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While the Colorado Rockies, Park City, and Tahoe often steal the spotlight, New England’s ski resorts have frequently been ranked among the best in the country. In this region, you’ll find a variety of options, whether you’re looking for something close to Boston or a bit more remote. There’s something for everyone here, from beginners who just want to learn the basics to those looking for a challenge, with an ideal balance of exceptional scenery, base amenities, and outstanding terrain.
The “Beast of the East,” as Killington Ski Resort is often called, is the largest ski resort in Vermont (and one of the best), with 1,500 acres of skiable terrain across seven different mountain areas. There are 22 lifts, including two express lifts to get you there quicker, and 73 miles of trails that range from easy to expert. It has the largest vertical drop in New England, at 3,050 feet, and when you want to switch things up, there’s a tubing park, sleigh rides, snowshoe and snowmobile tours. Plus, you’ll find a wide range of restaurants and top-notch accommodation options, including a mountainside hotel with ski bridge access.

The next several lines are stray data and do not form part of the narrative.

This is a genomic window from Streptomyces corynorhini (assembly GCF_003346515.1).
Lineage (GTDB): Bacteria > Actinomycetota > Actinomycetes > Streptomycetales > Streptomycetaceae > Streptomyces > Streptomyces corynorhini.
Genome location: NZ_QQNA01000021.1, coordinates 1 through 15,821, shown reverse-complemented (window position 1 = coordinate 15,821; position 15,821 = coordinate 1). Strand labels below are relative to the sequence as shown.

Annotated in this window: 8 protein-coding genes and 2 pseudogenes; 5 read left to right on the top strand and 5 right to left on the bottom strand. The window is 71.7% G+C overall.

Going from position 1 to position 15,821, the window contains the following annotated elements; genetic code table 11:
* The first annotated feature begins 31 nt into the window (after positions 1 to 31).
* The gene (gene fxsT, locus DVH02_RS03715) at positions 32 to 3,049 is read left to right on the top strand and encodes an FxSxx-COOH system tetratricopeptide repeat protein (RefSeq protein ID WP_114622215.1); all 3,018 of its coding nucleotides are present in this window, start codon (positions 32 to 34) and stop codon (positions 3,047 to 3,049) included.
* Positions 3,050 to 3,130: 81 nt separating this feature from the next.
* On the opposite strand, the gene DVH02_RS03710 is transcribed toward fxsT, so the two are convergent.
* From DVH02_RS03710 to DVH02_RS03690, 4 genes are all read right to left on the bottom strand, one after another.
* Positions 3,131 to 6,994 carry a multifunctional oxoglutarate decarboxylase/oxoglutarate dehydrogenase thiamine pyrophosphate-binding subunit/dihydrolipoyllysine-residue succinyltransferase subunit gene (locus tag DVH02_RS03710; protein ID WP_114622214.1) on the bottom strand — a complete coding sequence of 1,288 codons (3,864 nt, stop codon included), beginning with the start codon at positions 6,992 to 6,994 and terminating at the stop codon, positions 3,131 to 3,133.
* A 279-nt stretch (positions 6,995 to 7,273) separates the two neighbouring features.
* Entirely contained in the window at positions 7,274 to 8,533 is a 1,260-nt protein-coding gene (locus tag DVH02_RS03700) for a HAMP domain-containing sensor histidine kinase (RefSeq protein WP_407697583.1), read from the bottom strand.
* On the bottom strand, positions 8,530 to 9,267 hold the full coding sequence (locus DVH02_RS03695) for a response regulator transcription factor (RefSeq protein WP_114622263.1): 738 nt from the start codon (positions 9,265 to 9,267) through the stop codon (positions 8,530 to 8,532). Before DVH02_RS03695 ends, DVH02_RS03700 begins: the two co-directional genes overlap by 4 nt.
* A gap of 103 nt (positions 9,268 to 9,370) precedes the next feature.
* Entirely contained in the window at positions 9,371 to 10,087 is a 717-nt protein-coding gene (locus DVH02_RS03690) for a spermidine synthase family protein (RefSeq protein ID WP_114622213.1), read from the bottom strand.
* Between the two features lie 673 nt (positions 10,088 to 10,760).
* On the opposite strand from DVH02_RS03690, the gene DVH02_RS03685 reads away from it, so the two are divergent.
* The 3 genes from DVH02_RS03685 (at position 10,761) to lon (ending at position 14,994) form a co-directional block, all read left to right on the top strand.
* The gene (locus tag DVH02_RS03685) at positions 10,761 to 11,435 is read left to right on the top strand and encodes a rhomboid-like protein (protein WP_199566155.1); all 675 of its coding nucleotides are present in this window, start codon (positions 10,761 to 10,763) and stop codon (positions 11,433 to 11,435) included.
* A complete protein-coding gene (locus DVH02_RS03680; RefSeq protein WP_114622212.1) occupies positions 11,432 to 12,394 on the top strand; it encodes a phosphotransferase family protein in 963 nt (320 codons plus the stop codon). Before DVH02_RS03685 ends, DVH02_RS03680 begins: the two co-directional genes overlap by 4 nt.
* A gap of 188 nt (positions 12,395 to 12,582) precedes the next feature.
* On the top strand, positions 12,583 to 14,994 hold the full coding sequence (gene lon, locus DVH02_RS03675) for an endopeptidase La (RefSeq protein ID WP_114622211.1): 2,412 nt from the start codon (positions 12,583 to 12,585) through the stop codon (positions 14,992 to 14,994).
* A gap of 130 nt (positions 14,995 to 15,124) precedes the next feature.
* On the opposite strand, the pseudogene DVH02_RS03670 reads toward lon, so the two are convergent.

Stowe Mountain Resort is one of the largest of its kind on the East Coast, and the town itself is postcard-perfect. It’s a great pick for families and other groups who have a mix of skill levels or some non-skiers, with something for everyone. A gondola connects the resort’s two mountains, Spruce Peak and Mount Mansfield, which, at 4,395 feet, is the tallest in Vermont. The majority of the 116 trails are for intermediates, but there are 19 for beginners and 29 for experts. With some great snow-making capabilities, the snow is known for its high quality, and the resort enjoys a longer season. There are other activities, too, including ice skating, sleigh rides pulled by gentle Belgian and Percheron horses, and cross-country skiing. Plus, after a day of fun in the snow, there’s a spa for indulging in a massage.